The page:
Marcus Gardley’s The BOX: A Black Comedy, and GALOIS at the New Ohio Theatre. She has
created works for Alvin Ailey American Dance Theater, Philadanco!, Complexions, Urban
Bush Women, Ballet Memphis and Hubbard Street II. Camille danced with Ronald K. Brown/
Evidence from 2001 to 2007 and was a guest with Rennie Harris/ Puremovement, and a guest
artist for The Alvin Ailey American Dance Theater in her work, The Groove to Nobody’s Business,
set for the Company during its 2008 season and Judith Jamison’s Celebration in 2011.
In 2014, Camille founded two initiatives: The Gathering, an annual open forum for
intergenerational Black female artists to advocate for greater cultural equity and
acknowledgement in the contemporary dance world; and BLACK GIRL SPECTRUM, a multifaceted community engagement initiative that seeks to amplify the cultural and creative
empowerment of Black girls and women through dance, dialogue, and popular education
tools. This past summer, Camille co-directed The School of Jacob’s Pillow’s new program,
Social Dances: Jazz to Hip Hop, with Moncell Durden. Camille was featured on the cover of the
2015 August edition of Dance Teacher Magazine.
BEATRICE CAPOTE (Dancer) started at The Alvin Ailey School and graduated from University
of North Carolina School of the Arts and Montclair State University. She has performed
with companies and choreographers such as INSPIRIT, a dance company; Maverick Dance
Experience; The Wells Performance Project; Areytos Performance Works; Earl Mosley; Matthew
Rushing; Antonio Brown; and Kyle Abraham/Abraham.In.Motion. Capote has choreographed
and performed her solo work in various venues such as, WestFest Dance Festival, Bronx
Academy of Arts and Dance (BAAD), Pregones Theatre and more. She is currently on faculty
at The Alvin Ailey School, Joffrey Ballet School, and Montclair State University. Capote is
thrilled to be working with Camille A. Brown & Dancers.
CATHERINE FOSTER (Dancer and Costume Design Contributor) is from Washington, DC.
She trained with DC Youth Ensemble (DCYE), Baltimore School for the Arts, and Alvin Ailey
American Dance Center. Awards include National Arts Recognition (second place), and she is
a recipient of the Astaire Award for Best Broadway Female Ensemble. Catherine has worked
with and performed the works of noted choreographers/companies, including Kevin “Iega”
Jeff, Hinton Battle, Darrell Grand Moultrie, The Fred Benjamin Dance Company, Forces of
Nature, and Camille A. Brown & Dancers. She has worked with recording artists Alicia Keys,
The Roots, Jazmine Sullivan, and Angelique Kidjo. Catherine appeared on Broadway and in
the touring company of FELA! (original cast), produced by Jay Z and Will Smith. Catherine
thanks her ancestors and loved ones for contributing to her success and for their guidance.
CamilleBrown-DraftB.indd 6 9/2/2015 10:39:17 AM
FANA FRASER (Dancer), born and raised in Trinidad and Tobago, began her dance training
at Caribbean School of Dancing. She is an honors graduate of the Ailey/Fordham BFA Dance
program and has performed with Ailey II, Sidra Bell Dance NY, The Francesca Harper Project,
Oui Danse, and The Metropolitan Opera. Fana has also worked as a rehearsal assistant for
Darrell Grand Moultrie, with Andrea Miller in the Hermès All About Women 2014 New York
production, and in collaboration with Ryan McNamara for Performa 13 and Art Basel Miami
2014. Fana has been working with Camille A. Brown & Dancers since 2013.
MORA-AMINA PARKER (Dancer) hails from San Francisco, CA, where she began her training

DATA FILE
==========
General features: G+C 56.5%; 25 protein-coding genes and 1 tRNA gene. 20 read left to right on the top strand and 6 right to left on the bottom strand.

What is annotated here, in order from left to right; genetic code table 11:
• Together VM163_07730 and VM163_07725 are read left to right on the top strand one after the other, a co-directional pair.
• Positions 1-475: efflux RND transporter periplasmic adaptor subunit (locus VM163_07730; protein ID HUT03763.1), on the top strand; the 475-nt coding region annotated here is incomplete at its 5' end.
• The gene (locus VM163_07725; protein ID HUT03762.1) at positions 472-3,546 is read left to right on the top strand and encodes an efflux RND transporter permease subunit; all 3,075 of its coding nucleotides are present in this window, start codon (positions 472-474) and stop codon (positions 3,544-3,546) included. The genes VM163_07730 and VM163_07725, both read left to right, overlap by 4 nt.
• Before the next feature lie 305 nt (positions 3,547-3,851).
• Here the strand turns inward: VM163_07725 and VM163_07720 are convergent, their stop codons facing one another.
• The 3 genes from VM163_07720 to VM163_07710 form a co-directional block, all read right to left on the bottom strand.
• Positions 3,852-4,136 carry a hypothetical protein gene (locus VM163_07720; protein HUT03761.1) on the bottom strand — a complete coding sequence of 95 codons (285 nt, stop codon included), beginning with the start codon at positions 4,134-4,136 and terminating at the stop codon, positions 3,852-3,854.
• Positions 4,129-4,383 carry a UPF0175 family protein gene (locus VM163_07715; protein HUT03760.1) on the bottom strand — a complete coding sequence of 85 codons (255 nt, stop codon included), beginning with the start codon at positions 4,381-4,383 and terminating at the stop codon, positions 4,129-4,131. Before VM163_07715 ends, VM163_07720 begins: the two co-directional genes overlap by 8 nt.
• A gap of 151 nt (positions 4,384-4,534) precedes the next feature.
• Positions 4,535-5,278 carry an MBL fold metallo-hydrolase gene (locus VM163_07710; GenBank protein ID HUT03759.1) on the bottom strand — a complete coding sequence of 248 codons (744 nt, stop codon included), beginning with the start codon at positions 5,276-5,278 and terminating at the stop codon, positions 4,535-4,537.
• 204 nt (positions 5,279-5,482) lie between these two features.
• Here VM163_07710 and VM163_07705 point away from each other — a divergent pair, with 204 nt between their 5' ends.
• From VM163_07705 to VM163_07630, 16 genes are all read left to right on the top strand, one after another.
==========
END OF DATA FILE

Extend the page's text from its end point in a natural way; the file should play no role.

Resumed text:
with the San Francisco School of the Arts and Savage Jazz Dance Company. During her
career, she has danced with Dallas Black Dance Theater and PHILADANCO!. Career highlights
include performing principle roles in ballets by Alonzo King, Ronald K. Brown, Donald Byrd,
and Talley Beatty. In addition to nurturing her dance career, Mora is also a classically trained
Pilates instructor. She has had the pleasure of working with Camille A. Brown & Dancers for
six years.
YUSHA-MARIE SORZANO (Dancer), originally from Trinidad, received her primary
instruction from New World School of the Arts, Thomas Armour Youth Ballet, and The Dance
Theater of Harlem. A graduate of the Ailey/Fordham BFA Program, she went on to join Ailey II,
Complexions Contemporary Ballet, The Alvin Ailey American Dance Theater, Morphoses, TU
Dance, and BODYTRAFFIC. Additionally, she has performed as a guest artist with Benjamin
Millipied’s LA Dance Project. Yusha-Marie has performed in principle roles with the Ailey
Company and in a wide variety of concert works, including work by noted choreographers
Ulysses Dove, Hofesh Shechter, and Kyle Abraham. This is Yusha-Marie’s first year with
Camille A. Brown & Dancers.
SCOTT PATTERSON (Composer/Pianist) is a contributing composer and the pianist/
performer of the Bessie Award-winning, Mr. TOL E. RAncE (2013). Pittsburgh Tribune-Review
describes Patterson’s playing as, “a masterly blend of virtuosity, singing style and beautiful
voicing.” His blend of classical, soul and rock music is futuristic, emotive and luxuriant.
Patterson is co-founder and Artistic Director of Afro House, a music driven performance art
house committed to the development of a music culture that is disruptive, innovative, and
transformative. Patterson’s sci-fi musical, Ebon Kojo: The Last Tribe, will premiere at the Charm
City Fringe Festival this November in Baltimore, MD!
TRACY WORMWORTH (Composer/Electric Bassist) is a world renowned bassist in the music
and television industry. Her touring and recording experience includes work with Roberta
Flack, Phyllis Hyman, Sting, Joan Osborne, The B-52s, Cyndi Lauper, Rachelle Farrell, jazz
greats Wayne Shorter and Regina Carter, and others. Tracy was a member of “The Rosie
O’Donnell Show” band, where she accompanied everyone from Mary J. Blige to Liza Minelli.
Television credits include “The Conan O’Brien Show,” “The Tonight Show with Jay Leno,” “Late
Night with Craig Kilborn,” “The Arsenio Hall Show,” “The Today Show,” and “Saturday Night
Live.” Tracy thanks her husband, David Washington and her family.


September 4, 2015 - Posted by | ART, CULTURE, ENTREPRENEURS, LIFESTYLES, Music, opportunity, Uncategorized, We Recommend | , , , , , , , , , , , , , , , , , , , , , , , , , , , , , , ,